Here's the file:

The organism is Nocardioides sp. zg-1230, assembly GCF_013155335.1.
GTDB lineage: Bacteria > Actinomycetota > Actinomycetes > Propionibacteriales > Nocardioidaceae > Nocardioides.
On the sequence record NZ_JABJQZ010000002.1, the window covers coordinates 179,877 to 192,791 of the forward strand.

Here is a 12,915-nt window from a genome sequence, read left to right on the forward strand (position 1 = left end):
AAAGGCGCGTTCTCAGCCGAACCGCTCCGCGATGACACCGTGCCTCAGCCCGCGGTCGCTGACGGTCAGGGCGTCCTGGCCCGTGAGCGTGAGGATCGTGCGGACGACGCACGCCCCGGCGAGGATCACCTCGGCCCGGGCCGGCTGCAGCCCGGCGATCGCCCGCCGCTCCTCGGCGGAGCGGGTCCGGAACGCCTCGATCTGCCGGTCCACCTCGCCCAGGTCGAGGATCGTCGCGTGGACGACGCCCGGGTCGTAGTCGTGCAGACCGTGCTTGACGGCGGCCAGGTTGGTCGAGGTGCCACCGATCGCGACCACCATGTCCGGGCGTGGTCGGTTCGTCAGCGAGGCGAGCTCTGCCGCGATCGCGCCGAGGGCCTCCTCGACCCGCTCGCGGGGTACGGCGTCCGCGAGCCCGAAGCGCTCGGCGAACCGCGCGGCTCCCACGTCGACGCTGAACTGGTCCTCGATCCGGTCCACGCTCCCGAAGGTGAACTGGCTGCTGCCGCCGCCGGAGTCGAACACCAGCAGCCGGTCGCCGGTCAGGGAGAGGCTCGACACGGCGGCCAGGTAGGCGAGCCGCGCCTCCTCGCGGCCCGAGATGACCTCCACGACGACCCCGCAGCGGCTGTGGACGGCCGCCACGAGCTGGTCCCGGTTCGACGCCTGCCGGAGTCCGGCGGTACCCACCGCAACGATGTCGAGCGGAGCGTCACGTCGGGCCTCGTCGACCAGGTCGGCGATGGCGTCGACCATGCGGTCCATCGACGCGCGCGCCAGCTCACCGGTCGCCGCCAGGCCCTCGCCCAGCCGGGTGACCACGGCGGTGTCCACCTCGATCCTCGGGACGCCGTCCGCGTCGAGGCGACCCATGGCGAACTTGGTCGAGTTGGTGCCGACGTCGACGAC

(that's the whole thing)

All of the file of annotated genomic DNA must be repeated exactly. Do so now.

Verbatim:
The organism is Nocardioides sp. zg-1230, assembly GCF_013155335.1.
GTDB lineage: Bacteria > Actinomycetota > Actinomycetes > Propionibacteriales > Nocardioidaceae > Nocardioides.
On the sequence record NZ_JABJQZ010000002.1, the window covers coordinates 179,877 to 192,791 of the forward strand.

Here is a 12,915-nt window from a genome sequence, read left to right on the forward strand (position 1 = left end):
AAAGGCGCGTTCTCAGCCGAACCGCTCCGCGATGACACCGTGCCTCAGCCCGCGGTCGCTGACGGTCAGGGCGTCCTGGCCCGTGAGCGTGAGGATCGTGCGGACGACGCACGCCCCGGCGAGGATCACCTCGGCCCGGGCCGGCTGCAGCCCGGCGATCGCCCGCCGCTCCTCGGCGGAGCGGGTCCGGAACGCCTCGATCTGCCGGTCCACCTCGCCCAGGTCGAGGATCGTCGCGTGGACGACGCCCGGGTCGTAGTCGTGCAGACCGTGCTTGACGGCGGCCAGGTTGGTCGAGGTGCCACCGATCGCGACCACCATGTCCGGGCGTGGTCGGTTCGTCAGCGAGGCGAGCTCTGCCGCGATCGCGCCGAGGGCCTCCTCGACCCGCTCGCGGGGTACGGCGTCCGCGAGCCCGAAGCGCTCGGCGAACCGCGCGGCTCCCACGTCGACGCTGAACTGGTCCTCGATCCGGTCCACGCTCCCGAAGGTGAACTGGCTGCTGCCGCCGCCGGAGTCGAACACCAGCAGCCGGTCGCCGGTCAGGGAGAGGCTCGACACGGCGGCCAGGTAGGCGAGCCGCGCCTCCTCGCGGCCCGAGATGACCTCCACGACGACCCCGCAGCGGCTGTGGACGGCCGCCACGAGCTGGTCCCGGTTCGACGCCTGCCGGAGTCCGGCGGTACCCACCGCAACGATGTCGAGCGGAGCGTCACGTCGGGCCTCGTCGACCAGGTCGGCGATGGCGTCGACCATGCGGTCCATCGACGCGCGCGCCAGCTCACCGGTCGCCGCCAGGCCCTCGCCCAGCCGGGTGACCACGGCGGTGTCCACCTCGATCCTCGGGACGCCGTCCGCGTCGAGGCGACCCATGGCGAACTTGGTCGAGTTGGTGCCGACGTCGACGAC